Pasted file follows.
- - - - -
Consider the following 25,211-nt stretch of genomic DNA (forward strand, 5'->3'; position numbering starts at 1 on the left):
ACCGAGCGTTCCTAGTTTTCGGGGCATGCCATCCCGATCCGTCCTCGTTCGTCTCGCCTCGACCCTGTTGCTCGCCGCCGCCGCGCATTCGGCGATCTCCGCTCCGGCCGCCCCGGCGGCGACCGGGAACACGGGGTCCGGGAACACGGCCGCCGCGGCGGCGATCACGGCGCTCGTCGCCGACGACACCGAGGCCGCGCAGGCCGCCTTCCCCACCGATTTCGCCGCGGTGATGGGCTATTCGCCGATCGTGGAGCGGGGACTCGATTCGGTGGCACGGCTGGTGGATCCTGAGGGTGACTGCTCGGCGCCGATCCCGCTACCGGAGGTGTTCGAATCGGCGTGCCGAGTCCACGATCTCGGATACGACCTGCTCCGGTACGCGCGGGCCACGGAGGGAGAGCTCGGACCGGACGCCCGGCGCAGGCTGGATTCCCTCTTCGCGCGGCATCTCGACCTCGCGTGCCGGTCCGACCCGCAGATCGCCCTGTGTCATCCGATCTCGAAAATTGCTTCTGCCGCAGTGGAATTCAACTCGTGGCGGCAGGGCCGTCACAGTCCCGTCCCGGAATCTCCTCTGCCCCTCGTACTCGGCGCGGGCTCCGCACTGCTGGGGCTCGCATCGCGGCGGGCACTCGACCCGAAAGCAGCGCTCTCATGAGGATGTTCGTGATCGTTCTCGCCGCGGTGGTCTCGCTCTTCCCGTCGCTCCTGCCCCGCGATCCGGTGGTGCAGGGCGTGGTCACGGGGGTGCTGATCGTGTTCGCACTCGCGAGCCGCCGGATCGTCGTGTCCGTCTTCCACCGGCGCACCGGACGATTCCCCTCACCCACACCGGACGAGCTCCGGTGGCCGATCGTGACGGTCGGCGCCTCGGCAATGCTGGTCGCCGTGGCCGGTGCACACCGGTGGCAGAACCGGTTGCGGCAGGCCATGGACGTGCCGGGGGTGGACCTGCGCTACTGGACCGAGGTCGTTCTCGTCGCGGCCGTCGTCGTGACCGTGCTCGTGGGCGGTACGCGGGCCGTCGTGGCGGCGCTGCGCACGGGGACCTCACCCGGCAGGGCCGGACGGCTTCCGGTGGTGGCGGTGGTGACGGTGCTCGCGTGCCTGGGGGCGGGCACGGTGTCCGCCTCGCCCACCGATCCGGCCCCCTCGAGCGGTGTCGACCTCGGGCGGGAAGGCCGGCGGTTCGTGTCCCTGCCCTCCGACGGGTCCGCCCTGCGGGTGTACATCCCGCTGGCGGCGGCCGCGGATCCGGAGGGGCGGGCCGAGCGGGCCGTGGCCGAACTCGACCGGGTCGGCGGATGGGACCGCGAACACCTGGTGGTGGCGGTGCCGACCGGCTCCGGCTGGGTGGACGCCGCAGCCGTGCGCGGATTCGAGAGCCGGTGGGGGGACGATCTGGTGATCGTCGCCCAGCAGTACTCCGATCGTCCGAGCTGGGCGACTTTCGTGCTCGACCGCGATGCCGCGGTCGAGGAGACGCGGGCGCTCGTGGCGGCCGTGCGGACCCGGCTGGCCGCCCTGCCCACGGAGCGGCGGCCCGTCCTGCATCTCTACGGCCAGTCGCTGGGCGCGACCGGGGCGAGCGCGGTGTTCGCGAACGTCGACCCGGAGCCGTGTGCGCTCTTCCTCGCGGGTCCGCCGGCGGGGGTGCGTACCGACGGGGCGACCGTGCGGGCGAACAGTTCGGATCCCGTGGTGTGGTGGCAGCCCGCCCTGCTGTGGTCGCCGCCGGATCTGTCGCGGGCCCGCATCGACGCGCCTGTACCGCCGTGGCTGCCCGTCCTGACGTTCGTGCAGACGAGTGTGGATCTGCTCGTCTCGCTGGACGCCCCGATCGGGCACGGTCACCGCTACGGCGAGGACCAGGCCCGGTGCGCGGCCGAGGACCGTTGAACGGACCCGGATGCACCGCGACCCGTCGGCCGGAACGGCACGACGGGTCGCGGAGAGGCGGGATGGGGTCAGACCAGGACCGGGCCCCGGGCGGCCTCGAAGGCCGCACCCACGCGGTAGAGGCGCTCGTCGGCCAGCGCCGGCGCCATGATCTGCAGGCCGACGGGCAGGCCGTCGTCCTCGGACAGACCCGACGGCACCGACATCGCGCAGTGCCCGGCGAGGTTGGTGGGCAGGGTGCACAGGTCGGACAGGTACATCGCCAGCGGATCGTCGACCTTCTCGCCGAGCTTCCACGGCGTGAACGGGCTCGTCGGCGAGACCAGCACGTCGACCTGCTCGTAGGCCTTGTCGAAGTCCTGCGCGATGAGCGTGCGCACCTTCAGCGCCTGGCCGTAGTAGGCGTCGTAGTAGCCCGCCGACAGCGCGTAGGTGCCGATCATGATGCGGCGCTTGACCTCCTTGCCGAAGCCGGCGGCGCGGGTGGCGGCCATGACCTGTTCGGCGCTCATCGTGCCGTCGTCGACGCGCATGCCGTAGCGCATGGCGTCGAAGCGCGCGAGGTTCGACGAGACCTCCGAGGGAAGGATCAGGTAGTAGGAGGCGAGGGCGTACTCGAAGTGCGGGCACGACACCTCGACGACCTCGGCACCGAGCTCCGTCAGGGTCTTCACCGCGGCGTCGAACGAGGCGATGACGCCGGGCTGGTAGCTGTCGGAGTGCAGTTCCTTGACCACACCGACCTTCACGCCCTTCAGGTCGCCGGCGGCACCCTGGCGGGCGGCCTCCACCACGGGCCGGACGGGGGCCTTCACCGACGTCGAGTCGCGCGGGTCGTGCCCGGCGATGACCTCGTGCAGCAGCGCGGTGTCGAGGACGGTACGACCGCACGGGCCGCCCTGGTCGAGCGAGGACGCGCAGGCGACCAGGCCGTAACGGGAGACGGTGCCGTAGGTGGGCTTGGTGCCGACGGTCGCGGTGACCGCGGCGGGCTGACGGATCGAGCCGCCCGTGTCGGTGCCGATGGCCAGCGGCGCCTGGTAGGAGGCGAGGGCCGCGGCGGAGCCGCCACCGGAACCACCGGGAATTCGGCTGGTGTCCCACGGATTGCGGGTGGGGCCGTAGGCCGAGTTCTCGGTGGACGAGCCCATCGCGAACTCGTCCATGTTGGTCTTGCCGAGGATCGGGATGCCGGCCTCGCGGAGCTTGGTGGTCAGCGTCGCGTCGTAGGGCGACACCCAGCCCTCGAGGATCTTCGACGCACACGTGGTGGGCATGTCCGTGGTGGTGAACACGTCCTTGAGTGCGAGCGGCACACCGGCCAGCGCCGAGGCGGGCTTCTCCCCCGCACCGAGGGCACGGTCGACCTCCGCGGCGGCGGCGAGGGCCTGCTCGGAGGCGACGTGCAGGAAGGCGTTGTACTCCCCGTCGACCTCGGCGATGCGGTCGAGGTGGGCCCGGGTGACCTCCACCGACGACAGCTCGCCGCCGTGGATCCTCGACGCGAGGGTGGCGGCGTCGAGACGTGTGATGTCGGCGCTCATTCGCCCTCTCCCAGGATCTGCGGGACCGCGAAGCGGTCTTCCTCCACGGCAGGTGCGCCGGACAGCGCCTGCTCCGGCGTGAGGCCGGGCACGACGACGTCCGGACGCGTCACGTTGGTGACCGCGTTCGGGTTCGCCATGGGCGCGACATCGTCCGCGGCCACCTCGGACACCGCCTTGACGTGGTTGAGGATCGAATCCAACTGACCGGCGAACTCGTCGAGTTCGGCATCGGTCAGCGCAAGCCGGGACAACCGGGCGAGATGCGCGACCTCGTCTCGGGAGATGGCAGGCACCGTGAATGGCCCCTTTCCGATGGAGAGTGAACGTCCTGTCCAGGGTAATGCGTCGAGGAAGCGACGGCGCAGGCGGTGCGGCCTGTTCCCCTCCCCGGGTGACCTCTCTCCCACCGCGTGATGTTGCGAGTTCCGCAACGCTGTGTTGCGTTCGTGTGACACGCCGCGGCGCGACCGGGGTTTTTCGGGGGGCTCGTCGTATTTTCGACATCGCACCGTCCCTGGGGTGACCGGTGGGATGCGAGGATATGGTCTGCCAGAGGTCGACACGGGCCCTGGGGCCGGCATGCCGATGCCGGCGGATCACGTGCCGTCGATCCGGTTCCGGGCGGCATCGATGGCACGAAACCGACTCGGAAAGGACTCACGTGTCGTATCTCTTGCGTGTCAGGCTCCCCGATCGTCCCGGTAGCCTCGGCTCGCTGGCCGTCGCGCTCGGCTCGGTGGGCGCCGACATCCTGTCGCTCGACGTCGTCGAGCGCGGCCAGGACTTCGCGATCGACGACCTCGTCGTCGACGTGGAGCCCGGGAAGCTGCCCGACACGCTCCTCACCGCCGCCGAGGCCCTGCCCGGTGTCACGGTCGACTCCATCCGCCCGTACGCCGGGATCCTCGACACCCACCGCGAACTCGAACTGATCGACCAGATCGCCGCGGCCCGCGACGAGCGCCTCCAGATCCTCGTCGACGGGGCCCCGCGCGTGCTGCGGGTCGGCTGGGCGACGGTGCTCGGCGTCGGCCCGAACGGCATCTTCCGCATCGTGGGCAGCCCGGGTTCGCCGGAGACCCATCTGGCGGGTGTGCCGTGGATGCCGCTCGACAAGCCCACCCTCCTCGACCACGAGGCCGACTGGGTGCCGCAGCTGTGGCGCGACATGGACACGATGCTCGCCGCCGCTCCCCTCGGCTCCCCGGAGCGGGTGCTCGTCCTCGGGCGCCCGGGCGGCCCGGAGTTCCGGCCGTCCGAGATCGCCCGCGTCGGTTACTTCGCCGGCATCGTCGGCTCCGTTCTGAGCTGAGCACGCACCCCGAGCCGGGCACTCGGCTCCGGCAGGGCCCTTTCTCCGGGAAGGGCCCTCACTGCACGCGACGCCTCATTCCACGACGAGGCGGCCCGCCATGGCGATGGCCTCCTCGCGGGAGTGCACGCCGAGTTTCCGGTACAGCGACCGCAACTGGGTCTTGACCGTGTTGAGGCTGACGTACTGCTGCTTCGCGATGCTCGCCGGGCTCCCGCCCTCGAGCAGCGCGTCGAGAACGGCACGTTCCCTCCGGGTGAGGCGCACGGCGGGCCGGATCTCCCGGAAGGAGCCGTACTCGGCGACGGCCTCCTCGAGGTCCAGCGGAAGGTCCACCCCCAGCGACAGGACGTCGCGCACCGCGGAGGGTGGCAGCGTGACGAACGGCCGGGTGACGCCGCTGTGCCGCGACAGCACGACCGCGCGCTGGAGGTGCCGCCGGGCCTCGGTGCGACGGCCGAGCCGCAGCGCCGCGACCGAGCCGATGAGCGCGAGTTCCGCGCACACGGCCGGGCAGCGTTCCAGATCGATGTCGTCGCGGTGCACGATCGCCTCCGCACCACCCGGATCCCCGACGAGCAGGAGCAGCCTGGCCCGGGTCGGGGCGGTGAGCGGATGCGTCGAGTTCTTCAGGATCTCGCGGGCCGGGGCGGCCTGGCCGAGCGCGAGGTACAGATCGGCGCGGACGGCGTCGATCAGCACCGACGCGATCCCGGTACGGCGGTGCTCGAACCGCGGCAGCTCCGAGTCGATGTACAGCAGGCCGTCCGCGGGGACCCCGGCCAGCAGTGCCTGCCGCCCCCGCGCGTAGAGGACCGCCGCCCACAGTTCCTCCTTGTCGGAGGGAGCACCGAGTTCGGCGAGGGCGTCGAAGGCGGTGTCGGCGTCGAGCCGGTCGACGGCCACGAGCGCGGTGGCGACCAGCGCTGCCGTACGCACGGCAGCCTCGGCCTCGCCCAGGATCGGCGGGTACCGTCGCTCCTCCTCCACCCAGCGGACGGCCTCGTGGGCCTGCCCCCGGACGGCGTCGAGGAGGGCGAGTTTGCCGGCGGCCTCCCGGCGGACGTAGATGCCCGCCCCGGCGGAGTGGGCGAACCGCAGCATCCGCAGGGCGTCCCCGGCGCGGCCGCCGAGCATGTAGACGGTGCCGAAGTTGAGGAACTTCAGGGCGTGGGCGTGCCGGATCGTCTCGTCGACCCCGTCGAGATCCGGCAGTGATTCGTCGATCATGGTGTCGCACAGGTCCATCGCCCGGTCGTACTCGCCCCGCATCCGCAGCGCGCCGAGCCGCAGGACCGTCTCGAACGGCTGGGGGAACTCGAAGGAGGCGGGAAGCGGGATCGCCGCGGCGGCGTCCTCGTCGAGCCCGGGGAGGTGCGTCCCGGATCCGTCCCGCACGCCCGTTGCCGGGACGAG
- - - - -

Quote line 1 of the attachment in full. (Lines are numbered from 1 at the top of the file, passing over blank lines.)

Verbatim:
Consider the following 25,211-nt stretch of genomic DNA (forward strand, 5'->3'; position numbering starts at 1 on the left):